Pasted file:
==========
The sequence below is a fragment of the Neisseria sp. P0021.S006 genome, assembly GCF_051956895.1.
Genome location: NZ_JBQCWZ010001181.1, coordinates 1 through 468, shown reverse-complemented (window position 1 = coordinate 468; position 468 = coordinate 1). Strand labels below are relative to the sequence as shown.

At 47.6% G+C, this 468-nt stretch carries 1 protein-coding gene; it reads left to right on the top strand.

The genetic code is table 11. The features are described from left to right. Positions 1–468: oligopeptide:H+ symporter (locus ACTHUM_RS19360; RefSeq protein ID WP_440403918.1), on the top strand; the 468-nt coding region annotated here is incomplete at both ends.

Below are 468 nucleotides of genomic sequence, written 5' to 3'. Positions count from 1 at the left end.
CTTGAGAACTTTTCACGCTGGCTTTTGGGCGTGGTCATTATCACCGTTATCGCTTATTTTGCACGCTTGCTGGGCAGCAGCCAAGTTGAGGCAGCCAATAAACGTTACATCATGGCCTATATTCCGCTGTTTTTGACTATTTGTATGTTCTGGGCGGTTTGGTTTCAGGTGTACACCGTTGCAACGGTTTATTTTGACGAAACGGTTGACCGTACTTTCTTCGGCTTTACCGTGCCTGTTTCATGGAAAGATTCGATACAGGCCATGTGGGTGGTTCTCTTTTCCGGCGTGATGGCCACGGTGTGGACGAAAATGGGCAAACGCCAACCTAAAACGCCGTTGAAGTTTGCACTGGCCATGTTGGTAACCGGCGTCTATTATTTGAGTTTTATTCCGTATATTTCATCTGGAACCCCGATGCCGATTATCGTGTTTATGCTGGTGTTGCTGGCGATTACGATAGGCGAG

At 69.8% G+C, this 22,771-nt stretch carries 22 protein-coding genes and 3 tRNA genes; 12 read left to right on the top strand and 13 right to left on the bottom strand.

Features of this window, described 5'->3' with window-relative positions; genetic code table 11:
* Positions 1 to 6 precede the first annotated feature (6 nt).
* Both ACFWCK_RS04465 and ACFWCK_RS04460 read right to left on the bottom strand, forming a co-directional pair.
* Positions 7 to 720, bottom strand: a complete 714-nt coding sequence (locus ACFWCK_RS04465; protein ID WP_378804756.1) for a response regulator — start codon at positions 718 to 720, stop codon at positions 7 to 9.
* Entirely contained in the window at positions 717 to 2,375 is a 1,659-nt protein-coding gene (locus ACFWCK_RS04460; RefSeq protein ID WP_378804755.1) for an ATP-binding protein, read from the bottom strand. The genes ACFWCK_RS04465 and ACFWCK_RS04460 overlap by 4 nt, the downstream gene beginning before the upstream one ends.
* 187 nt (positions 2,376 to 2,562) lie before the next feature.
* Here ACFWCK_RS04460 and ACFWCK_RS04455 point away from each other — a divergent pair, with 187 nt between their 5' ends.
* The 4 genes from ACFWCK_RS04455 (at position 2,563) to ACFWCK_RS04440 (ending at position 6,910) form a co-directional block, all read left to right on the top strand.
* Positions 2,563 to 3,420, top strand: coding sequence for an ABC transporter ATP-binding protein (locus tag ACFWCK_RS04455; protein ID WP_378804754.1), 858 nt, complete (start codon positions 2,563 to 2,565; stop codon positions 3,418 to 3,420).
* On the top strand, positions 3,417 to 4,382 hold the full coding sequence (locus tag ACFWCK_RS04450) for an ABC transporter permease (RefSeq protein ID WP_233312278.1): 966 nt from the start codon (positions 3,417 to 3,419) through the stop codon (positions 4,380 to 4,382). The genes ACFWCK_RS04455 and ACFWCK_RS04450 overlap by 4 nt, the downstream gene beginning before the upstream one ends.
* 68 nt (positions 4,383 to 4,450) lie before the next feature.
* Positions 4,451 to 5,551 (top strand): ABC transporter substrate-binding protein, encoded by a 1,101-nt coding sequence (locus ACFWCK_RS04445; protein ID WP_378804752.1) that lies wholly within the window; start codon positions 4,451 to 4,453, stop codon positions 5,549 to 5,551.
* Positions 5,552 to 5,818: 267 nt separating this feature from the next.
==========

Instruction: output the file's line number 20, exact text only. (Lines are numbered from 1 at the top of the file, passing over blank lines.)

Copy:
* Positions 5,552 to 5,818: 267 nt separating this feature from the next.